Why Mental Health Should Not Be Linked To Gun Violence
By Chris Lee, PMHNP-BC
Miami Beach, Florida - Americans are desperate to find a target. Something they can point at and say is the cause of all the mass violence in our schools, churches, and concerts. But aiming the gun at mental health is a misfire and a far distraction from the actual issue - guns.
After a teen murdered 17 people in the deadliest school shooting in years, President Trump vowed “to help secure our schools, and tackle the difficult issue of mental health.” People nodded their heads, and crowds cheered. It was something everybody felt they could agree upon.
Who could be capable of committing such a heinous act, but somebody who is deranged and different? Some might say they're "psycho" and others will call them sociopaths, but the question remains: what type of mental illness do these killers have, and how do we treat them?
In 2015, the National Institute of Health determined that "less than 5% of gun-related fatalities in America between 2001 and 2010 were committed by people with a mental illness," in a study of violence and it's relation to mental health.
"The large majority of people with mental disorders do not engage in violence against others, and most violent behavior is due to factors other than mental illness." The NIH concluded in 2016 that only 4% of violence can be associated with people with mental health disorders.
So who's doing the killing?
Murderers don't have mental health disorders. They are calculated, methodical, intelligent, and functional. They have jobs, families, friends, and even pets. The Parkland shooter was troubled, but he loved his dog and showed affection toward his foster family - signs that don't necessarily align with sociopathy.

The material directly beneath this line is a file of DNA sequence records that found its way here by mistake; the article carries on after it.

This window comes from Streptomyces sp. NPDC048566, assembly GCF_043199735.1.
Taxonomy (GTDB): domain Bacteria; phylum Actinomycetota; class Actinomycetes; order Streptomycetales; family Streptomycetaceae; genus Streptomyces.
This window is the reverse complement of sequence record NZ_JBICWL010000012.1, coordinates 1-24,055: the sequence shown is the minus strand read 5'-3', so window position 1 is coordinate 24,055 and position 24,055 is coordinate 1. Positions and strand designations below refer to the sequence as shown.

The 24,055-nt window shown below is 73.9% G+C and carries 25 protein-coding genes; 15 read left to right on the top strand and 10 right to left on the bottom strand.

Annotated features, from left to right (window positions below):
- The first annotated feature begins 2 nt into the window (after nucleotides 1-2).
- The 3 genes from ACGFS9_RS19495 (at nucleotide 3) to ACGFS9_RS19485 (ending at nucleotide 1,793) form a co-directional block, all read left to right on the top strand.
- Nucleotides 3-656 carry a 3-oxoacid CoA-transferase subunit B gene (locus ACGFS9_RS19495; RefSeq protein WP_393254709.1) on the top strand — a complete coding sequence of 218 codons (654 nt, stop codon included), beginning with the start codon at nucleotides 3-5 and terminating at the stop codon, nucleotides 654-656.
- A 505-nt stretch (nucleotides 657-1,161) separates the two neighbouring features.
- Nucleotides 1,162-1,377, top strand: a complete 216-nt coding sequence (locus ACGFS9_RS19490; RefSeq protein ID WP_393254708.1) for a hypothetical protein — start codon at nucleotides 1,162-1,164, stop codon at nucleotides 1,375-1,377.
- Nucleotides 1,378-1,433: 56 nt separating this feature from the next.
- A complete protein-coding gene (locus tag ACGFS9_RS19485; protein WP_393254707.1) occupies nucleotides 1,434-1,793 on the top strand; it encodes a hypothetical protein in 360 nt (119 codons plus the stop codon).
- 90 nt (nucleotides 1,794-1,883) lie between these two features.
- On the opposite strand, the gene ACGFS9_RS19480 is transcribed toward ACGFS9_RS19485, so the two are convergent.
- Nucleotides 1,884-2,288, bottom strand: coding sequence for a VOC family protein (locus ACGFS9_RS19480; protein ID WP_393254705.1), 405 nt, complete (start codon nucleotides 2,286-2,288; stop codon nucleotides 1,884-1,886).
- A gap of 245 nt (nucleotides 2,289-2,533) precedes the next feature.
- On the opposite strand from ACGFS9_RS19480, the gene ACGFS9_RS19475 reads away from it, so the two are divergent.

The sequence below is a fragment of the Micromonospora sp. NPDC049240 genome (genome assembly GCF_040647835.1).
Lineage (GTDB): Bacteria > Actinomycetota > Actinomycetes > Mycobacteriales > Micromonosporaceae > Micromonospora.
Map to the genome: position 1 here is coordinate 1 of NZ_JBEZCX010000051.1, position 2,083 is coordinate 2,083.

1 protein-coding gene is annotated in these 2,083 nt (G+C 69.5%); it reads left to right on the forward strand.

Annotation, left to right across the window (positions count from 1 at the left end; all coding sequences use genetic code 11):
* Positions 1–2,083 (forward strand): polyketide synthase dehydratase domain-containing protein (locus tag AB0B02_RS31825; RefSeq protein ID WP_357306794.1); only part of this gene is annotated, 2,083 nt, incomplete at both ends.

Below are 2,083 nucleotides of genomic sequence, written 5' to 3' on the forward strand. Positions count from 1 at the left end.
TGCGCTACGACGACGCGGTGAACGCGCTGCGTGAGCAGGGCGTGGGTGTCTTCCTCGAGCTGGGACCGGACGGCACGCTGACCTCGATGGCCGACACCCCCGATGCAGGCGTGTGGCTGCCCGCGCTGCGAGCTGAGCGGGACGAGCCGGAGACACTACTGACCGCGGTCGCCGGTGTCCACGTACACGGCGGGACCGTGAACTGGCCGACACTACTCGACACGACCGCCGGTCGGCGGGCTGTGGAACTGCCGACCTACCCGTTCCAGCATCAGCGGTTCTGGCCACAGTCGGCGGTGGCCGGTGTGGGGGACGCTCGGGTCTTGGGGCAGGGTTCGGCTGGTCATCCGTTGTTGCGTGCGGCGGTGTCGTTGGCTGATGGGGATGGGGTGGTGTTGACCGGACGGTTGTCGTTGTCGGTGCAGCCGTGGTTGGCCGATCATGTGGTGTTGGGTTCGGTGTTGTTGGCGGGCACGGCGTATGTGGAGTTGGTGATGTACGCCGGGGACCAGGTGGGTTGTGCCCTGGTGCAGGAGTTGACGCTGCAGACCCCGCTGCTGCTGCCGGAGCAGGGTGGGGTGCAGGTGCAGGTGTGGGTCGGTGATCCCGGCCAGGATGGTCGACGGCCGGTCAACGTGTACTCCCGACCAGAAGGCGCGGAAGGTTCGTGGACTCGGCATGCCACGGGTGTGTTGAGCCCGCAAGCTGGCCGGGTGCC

Would a person with depression have the motivation and commitment to execute such a complex and planned-out killing? How about an anxious person? Would they have the confidence, the stability, or even the focus to shoot up a school? And let's talk about the word "psychotic" - a word that means something very different in psychiatry than it does on the street.
Psychotic symptoms include hallucinations, emotional flattening, responding to internal stimuli, and confused, delusional thoughts such as feeling like the FBI has planted a surveillance microchip in your brain.
The Parkland shooter demonstrated a precision that most people with mental illness would never be capable of attaining if they were so "mentally ill."
Mental health is struggling to fight stigma created by these times of crisis. Mental health becomes associated with violence and killing. People with mental health disorders become suspects; they are regarded as potentially dangerous. They may have trouble being admitted to schools and getting hired for jobs.
The problem here is that people with mental health disorders will not get the help that they need. People will be scared to be labeled and judged. They will be dishonest about which medications they are taking and will be afraid to bring a sick note from their psychiatrist.
America's aim at mental health is set to backfire.
Shooters can get gun licenses. They can even pass mental health evaluations. Many shooters had no prior criminal history. Almost all of them came from loving families with no violence in the home. They are smart and mentally intact. Killers are not bound by fears or phobias. They are certainly not unmotivated.
It's not mental health. It's that gun - that AR-15 rifle that nobody needs but everybody is dying to have. It shoots 45 bullets in one minute - enough to protect you, your family, and a small country in a time of war. There is no political party or stance on the right to bear arms that has anything to do with the common sense that despite any good intention or craftmanship, the AR-15 has become an American killing machine.
There is no pill, therapy, counseling, or treatment that can stop a bullet. A bullet stops when there is no gun.
Chris Lee PMHNP-BC is a psychiatric nurse practitioner at DreamCloud Psychiatry in Miami Beach, Florida. firstname.lastname@example.org